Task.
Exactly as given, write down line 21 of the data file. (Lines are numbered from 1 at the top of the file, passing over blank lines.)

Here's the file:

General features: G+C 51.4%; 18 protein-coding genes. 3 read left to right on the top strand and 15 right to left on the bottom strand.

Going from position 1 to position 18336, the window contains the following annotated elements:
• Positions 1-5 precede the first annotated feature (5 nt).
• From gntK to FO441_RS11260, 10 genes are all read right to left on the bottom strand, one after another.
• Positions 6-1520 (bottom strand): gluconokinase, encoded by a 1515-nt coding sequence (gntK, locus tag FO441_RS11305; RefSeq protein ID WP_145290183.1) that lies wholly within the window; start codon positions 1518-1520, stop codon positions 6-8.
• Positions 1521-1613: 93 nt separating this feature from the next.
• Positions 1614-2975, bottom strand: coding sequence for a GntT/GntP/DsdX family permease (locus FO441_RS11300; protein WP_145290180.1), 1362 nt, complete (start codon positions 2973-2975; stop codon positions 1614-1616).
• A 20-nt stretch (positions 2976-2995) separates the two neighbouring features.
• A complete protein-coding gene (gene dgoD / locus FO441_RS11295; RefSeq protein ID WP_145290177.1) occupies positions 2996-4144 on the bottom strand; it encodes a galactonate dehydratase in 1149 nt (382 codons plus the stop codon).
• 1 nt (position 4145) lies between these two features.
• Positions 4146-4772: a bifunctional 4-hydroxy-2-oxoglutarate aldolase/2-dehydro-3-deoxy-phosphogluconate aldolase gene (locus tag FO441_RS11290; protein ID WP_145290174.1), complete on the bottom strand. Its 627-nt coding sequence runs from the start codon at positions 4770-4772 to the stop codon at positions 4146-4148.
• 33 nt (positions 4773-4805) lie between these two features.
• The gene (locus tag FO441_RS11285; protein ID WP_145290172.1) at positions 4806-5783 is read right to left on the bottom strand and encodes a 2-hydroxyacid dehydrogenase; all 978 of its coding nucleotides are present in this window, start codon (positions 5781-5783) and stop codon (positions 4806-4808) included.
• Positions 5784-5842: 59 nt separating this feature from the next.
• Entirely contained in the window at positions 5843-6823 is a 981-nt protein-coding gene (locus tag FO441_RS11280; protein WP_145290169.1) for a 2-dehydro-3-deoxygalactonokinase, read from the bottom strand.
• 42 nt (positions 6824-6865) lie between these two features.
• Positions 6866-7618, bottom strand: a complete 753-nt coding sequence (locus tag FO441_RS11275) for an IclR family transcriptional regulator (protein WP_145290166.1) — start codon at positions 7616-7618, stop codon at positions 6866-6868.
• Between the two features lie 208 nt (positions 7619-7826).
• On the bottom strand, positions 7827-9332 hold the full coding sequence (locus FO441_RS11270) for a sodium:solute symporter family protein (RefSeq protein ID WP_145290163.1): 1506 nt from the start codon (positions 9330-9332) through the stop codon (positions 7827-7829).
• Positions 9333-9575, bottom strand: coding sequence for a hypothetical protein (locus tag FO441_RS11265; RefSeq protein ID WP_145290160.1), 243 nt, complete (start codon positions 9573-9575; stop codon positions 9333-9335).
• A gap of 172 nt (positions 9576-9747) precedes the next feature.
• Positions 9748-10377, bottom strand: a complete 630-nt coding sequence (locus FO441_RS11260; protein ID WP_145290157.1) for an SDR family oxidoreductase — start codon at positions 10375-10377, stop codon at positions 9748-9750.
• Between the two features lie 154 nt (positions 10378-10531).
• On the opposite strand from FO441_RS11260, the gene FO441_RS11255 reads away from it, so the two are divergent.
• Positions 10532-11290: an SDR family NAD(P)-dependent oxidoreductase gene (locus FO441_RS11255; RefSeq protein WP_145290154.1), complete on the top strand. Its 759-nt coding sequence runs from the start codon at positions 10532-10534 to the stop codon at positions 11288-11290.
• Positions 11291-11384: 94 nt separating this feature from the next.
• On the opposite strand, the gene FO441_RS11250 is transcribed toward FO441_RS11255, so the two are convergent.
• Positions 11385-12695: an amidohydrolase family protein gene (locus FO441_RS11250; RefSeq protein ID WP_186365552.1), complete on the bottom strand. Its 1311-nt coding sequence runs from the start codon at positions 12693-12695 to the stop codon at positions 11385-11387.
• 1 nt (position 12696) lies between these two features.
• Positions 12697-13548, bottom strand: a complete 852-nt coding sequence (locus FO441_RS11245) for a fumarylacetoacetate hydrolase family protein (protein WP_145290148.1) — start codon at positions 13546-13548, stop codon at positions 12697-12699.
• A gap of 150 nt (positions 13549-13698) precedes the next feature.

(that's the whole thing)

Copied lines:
• A gap of 172 nt (positions 9576-9747) precedes the next feature.